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Useful Elasticsearch API URLs

ELK Stack URL Cheat Sheet

Elasticsearch is a very powerful system, with a rich set of easy-to-understand REST APIs, all accessible via HTTP calls, from cURL, Kibana, or other tools. The details and options can get a little complex so this blog is a list of what we've found most useful over the years.

REST URL & Options Overview

Calling REST APIs are easy, and have four parts in addition to the actual hostname/IP and port:

  • Verb - the GET, PUT, POST, and DELETE part of REST calls.  In Kibana you can specify these directly, and for cURL, use the -X option.
  • Path - The API and path, such as /_cluster/health or /logstash-cron-2020.07.03/_mapping - The first part of the path is usually an index name, unless it starts with an _.
  • Arguments - Various options after the ? such as ?h or ?v
  • Body - Some calls need a JSON body, such as setting options, and will be enclosed in { }

Common Options

There are some common options that work on many, but certainly not all URLs. These are:

  • ?help - The help option will show you the fields available from an API, in a nice list with both short and long names, description, etc.  Each API call has a set of defaults, but this will show you all the other things you can use, which can be very helpful in getting specific items. 
  • ?h= - The 'h' specifies which fields to include in the result, using the short or long names from the 'help' display, above.  These are comma-separated, no spaces.
  • ?v - The 'v' includes field names at the top of the reply; generally very helpful for anything you'll read with your own eyes, but not helpful when your code is calling the API.
  • ?s - The 's' is for sorting, using the fields you list as sort keys.
So for example, we may see this node list, with headings, a list of fields, and sorted by name:
GET /_cat/nodes?v&h=heap.percent,diskUsedPercent,cpu,master,name&s=name

Also, Kibana will save your Dev Tools queries in a cookie, so you can load up all the useful ones there to use from time to time, including with comments starting with # (so they are not marked as errors).

Status & Stats

Often the most useful API calls are about the cluster health, status, and statistics, such as:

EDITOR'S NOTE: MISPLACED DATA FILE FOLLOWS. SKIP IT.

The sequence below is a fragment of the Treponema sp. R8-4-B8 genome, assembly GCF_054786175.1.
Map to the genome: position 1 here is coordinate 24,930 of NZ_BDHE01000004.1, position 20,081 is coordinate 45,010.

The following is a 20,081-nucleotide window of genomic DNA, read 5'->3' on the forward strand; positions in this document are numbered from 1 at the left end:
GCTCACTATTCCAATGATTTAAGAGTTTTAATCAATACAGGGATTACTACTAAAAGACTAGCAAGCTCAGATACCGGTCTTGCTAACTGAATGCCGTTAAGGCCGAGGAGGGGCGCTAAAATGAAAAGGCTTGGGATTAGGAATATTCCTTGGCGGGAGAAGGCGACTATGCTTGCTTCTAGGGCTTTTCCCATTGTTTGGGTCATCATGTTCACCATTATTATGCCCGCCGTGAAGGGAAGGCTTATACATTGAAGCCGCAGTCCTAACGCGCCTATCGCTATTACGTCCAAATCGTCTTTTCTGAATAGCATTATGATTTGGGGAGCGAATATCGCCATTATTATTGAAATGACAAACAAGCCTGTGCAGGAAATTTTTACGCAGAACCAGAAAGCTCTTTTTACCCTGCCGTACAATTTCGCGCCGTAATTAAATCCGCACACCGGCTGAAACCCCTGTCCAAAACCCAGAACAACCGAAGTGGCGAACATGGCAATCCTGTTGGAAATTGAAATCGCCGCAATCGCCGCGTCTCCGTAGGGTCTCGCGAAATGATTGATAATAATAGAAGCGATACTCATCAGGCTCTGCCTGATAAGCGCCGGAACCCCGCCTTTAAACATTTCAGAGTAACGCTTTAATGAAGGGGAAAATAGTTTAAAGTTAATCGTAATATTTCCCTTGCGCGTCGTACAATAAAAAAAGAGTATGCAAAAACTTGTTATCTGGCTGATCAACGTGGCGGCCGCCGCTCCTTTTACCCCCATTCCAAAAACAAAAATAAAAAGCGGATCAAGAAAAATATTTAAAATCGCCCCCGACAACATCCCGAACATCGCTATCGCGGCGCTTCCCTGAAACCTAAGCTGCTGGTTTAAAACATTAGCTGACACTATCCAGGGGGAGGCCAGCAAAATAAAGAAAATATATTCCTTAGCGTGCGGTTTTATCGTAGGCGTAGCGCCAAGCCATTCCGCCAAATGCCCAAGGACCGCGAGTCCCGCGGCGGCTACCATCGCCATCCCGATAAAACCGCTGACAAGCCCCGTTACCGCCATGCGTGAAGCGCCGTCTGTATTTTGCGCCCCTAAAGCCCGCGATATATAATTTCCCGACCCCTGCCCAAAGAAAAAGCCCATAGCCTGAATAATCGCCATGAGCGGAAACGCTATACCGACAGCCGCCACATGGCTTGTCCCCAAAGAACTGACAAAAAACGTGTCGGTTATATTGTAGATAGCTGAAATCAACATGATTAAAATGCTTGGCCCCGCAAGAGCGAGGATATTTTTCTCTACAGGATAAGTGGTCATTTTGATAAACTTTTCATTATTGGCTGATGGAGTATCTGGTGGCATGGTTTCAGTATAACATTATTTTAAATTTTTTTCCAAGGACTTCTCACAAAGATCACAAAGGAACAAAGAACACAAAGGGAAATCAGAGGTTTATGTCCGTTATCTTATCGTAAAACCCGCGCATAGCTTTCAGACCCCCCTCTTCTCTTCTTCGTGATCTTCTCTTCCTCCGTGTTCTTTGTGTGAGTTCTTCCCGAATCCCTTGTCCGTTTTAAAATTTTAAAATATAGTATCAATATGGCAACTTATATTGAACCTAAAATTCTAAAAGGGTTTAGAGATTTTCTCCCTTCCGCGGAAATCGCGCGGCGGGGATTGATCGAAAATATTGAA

• GET / - The most basic, shows you version, and simple in cURL, to show the node is up, get the version, and cluster name.  
  • GET /_cluster/health - The next easiest to use and most important as tells you about your cluster, including the name and all-important status, plus some stats on nodes, shards, etc.
  • GET /_cat/nodes?v&h=heap.percent,diskUsedPercent,cpu,load_1m,master,name&s=name - Very useful node list, showing HEAP and disk use, CPU/load, and master role - I use this to keep an eye on load and disk use, plus who the master is.
  • GET /_cluster/stats - Deeper overview of the cluster's statistics, with indices, docs, caches, segments, nodes, etc.  Helpful in basic troubleshooting.
  • GET /_nodes/stats - More stats, as a node level, including heap use, OS, and lots more counters.
  • GET /_cat/thread_pool?v&h=node_name,name,type,active,size,queue,queue_size,rejected,largest,completed,min,max&s=node_name,name - Long, but useful view of the thread queues
  • GET /_nodes/hot_threads/ - Shows hot threads if you are looking at high CPU or slow systems
  • GET /_cat/count/logstash*?v - A fast way to get total doc counts for an index pattern, such as all this logstash* indices.
  • GET /_cat/indices/logstash*?v - Nice wildcard index list with sizes, doc counts, status, etc.
  • GET /_cat/indices/logstash-*?v&h=index,ss&s=ss:desc - Find your largest indexes by size
  • GET /_cat/indices?v&health=yellow - Get the yellow indices; can use for red & green, too.


There are many settings in Elasticsearch, but the most common are at the Cluster and Index levels:

Cluster Settings

  • GET /_cluster/settings - The most basic view, showing non-default persistent and transient settings.
  • GET /_cluster/settings?include_defaults=true&flat_settings=true - Much bigger list including all defaults, and using the flat view to make it easier to read.

Index Settings

  • GET /logstash-cron-2020.08.03/_settings - Basic settings list for a given index.
  • GET /logstash-cron-2020.08.03 - Get the basic info and mappings (same as /index/_mapping)

Closing & Deleting Indices

  • POST /logstash-*-2020.03.*/_close - Closing indices, with wildcards
  • DELETE /logstash-*-2020.04.* - Deleting indices, being careful, of course.


  • GET /_cat/shards?v&h=n,index,shard,prirep,state,sto,sc,unassigned.reason,unassigned.details&s=sto,index - Allocated and unallocated shards
  • GET _cat/shards?v&h=index,shard,prirep,state,unassigned.reason&s=state - See unassigned and why

  • GET /_cluster/allocation/explain - Get explain for latest/last unallocated

  • GET /_cluster/allocation/explain { "index": "logstash-cloudtrail-2019.10.16", "shard": 0, "primary": true} - Get specific shard allocation details


  • GET /_cat/templates?v&s=order,name - List your templates
  • GET /_template/logstash - Get template by name

Snapshot / Backups

  • GET /_snapshot - Lists snapshot repositories configured in the system.  You need these names for most other API calls.
  • GET /_snapshot/s3_repository/_all?verbose=false - Lists every snapshot and the indices in each. Usually a very long list.  s3_repository is the repo name.
  • GET /_snapshot/_status - Get status and stats of any running snapshot
  • GET /_cat/snapshots/s3_repository?v&h=id,status,start_time,duration,indicies,successful_shards,failed_shards,total_shards - Useful list of snapshots with helpful information.

Feel free to send more suggestions and useful URLs.

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